The other day, an acquaintance asked me how things are going.
I replied the way I typically do when I engage in small talk. I smiled and said things are great. Sure, I get stressed out from time to time (on a daily basis actually), and life with three kids is hectic as hell, but people don’t really want to hear about all that.
She responded to my upbeat answer with a nod and a grin followed by, “Just livin’ the life, huh?”
For some reason, I sensed a bit of negativity in her tone. So instead of continuing with the exchange, I ignored her comment and pretended to be in a hurry. Unfortunately, the comment continued to nag at me for the rest of the week. What really bothered me was that I didn’t know why it bothered me. I mean, isn’t it a good thing if people think you’re “livin’ the life”?
Then I came to this conclusion. It’s a good thing only if they’re happy for you. In this case, I feel as though this particular person has the wrong impression of what the life I’m livin’ is actually like. It seems she might be under the impression that I sit around leisurely typing novels when the mood strikes me (while my children raise themselves), and I’m rewarded with large sums of money from Amazon. Um, no. Here’s a rundown of what my life as a work-at-home writer is really like.
Like other stay-at-home moms, I take care of most of the household duties. Laundry, grocery shopping, cleaning, cooking, etc. I also take point on caring for our three children, which involves scheduling and providing transportation for extracurricular activities, making doctor and dentist appointments, dealing with correspondence from school, making my boys’ lunches for school, and making sure they all have clothing, outerwear and shoes that fit properly. While my boys are at school, I keep my 3-year-old occupied with daily preschool activities, music class, gymnastics, general play and LOTS of conversation. (The one and only thing I do for myself is participate in a group exercise class at the YMCA three days a week, during which my little one goes to the daycare. Oh, and I occasionally squeeze in a shower.) After I’m done cleaning up lunch dishes, my little one may or may not take a short nap. Either way, I have a limited amount of time to get a small bit of work done before my boys get home from school. When that time rolls around, I help with homework for about an hour after which I start dinner. Making, eating and cleaning up dinner typically takes anywhere from one to two hours, depending on whether we eat leftovers.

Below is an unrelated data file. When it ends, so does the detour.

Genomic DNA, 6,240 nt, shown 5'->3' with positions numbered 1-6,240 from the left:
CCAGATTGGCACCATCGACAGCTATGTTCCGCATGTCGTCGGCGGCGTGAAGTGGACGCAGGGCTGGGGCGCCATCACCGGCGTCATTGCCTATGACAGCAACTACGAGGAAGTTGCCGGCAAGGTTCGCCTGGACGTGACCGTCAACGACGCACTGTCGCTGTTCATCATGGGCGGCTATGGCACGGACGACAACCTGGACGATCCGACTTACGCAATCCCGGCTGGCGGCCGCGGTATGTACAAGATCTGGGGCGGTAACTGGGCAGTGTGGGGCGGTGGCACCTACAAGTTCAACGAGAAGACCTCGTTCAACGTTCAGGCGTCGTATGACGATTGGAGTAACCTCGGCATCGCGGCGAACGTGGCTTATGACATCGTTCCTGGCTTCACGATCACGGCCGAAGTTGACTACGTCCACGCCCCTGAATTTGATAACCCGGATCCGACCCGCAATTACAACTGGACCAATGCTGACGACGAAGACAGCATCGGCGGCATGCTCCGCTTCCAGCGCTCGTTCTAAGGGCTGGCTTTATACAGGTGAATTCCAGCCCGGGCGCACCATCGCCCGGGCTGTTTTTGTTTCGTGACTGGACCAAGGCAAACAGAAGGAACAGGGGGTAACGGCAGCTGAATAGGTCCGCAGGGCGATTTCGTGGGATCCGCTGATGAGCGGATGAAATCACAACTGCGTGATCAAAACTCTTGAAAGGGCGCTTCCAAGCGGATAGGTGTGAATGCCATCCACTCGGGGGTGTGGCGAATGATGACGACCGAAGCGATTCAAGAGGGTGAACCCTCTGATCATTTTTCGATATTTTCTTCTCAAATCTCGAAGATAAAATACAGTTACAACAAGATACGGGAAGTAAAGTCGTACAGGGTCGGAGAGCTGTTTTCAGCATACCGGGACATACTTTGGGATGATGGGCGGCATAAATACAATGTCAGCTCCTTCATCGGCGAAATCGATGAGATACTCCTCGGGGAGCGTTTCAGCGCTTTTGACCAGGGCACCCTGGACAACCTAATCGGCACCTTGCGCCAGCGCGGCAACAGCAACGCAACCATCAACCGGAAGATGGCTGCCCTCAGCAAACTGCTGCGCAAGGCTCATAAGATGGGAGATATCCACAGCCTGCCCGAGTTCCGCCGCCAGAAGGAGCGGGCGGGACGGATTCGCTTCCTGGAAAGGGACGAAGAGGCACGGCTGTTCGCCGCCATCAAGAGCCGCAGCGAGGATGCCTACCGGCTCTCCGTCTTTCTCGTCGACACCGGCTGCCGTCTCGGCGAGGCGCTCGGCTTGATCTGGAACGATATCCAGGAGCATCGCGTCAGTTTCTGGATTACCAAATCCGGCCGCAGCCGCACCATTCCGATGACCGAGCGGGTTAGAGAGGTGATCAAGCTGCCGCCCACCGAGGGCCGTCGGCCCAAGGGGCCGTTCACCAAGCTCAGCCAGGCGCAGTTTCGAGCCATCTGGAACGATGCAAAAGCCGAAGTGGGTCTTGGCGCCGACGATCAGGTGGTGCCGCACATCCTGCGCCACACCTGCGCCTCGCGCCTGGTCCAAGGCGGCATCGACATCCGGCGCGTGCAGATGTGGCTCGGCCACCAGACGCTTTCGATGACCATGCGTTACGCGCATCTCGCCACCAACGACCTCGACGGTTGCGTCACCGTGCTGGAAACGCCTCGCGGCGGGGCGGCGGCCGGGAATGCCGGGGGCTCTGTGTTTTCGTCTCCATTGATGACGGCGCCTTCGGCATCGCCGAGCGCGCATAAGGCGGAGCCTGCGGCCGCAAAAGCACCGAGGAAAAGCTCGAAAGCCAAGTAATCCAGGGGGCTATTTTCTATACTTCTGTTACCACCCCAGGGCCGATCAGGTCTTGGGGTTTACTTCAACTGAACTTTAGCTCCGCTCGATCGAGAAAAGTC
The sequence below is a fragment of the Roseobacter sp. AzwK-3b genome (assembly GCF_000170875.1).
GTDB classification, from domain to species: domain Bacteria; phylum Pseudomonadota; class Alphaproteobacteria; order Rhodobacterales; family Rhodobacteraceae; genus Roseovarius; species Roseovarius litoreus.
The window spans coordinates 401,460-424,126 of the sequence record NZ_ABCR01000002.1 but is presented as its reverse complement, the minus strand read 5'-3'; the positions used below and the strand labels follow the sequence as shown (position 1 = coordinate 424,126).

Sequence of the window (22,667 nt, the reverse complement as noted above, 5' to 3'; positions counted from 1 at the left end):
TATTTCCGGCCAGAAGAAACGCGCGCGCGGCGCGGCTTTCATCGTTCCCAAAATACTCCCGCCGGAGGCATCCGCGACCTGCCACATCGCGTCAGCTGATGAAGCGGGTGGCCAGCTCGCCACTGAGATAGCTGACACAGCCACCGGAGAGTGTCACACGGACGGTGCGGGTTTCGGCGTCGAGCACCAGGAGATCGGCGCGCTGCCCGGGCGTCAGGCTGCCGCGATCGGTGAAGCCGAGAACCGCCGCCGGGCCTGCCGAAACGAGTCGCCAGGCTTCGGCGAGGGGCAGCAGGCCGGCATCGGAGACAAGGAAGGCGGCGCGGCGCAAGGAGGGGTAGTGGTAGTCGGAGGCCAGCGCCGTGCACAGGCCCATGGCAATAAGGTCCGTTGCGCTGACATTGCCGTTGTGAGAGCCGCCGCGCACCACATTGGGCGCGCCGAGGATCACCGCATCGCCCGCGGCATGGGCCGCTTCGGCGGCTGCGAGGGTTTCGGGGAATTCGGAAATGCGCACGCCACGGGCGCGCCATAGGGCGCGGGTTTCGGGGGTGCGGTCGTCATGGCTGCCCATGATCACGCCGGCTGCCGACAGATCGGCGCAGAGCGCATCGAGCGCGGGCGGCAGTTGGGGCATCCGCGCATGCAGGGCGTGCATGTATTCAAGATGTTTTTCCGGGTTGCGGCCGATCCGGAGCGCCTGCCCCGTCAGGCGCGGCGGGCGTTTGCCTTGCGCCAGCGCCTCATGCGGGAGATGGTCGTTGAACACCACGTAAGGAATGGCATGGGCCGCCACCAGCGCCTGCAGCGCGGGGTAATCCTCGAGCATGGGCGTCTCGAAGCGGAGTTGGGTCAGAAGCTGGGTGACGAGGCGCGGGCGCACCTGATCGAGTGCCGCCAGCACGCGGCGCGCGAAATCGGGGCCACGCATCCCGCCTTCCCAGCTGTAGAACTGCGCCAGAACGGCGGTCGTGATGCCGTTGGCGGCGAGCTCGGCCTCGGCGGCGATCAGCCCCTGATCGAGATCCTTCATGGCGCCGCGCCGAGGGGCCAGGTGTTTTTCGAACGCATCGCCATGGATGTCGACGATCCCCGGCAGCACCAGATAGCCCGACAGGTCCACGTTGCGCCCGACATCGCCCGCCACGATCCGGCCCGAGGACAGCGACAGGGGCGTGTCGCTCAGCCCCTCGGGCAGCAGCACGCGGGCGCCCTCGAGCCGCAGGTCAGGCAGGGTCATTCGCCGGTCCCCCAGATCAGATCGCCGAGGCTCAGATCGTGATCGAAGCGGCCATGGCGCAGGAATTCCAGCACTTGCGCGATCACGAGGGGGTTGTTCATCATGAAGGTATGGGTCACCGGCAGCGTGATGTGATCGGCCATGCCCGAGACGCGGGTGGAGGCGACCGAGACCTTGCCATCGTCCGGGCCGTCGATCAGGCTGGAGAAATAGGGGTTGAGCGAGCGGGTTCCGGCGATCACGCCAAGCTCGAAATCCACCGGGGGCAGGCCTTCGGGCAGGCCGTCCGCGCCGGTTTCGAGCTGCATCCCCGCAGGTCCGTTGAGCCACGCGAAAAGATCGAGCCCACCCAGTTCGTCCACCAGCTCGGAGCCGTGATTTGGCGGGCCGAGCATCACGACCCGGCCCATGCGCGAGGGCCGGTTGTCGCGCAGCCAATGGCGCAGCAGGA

Mix in my boys’ extracurricular activities (soccer, karate, gymnastics and piano) and most nights we’re pushing 8:00 by the time everyone is getting ready for bed, which involves showers/baths, brushing teeth, stories and tucking in. It isn’t until at least 9:00 that I really get a chance to work. And if there’s one word I would associate with novel writing, it’s work. A hell of a lot of work. But my work isn’t limited to novel writing (which includes marketing and social media maintenance, by the way). I’m also a freelance editor because I have to do something to earn enough money to pay for everything that goes into publishing and marketing my novels. They certainly don’t pay for themselves!
Bedtime for me is typically between one and two a.m. every night, including weekends. Then I wake up with my children and do it all over again. Day after day.
So, to the acquaintance who thinks I’m “just livin’ the life,” why yes, yes I am. I love being able to stay home with my children, and I love being able to write novels. I also happen to be a night owl, so I don’t mind the late shifts. But none of it is easy, and I make very little money compared to the number of hours I spend tapping away at my keyboard. (To be honest, my monthly royalties typically aren’t even enough to cover our cable bill.)
My point is, being a work-at-home mom who’s a writer probably isn’t what most people would choose if they knew what it was really like. But I happen to LOVE IT. That’s why I gave up a secure, salaried teaching position to do it.
So, yes, I’m “livin’ the life.” But I work my ass off, and there’s not one bit of glamour involved. Regardless, *smiles* things are great!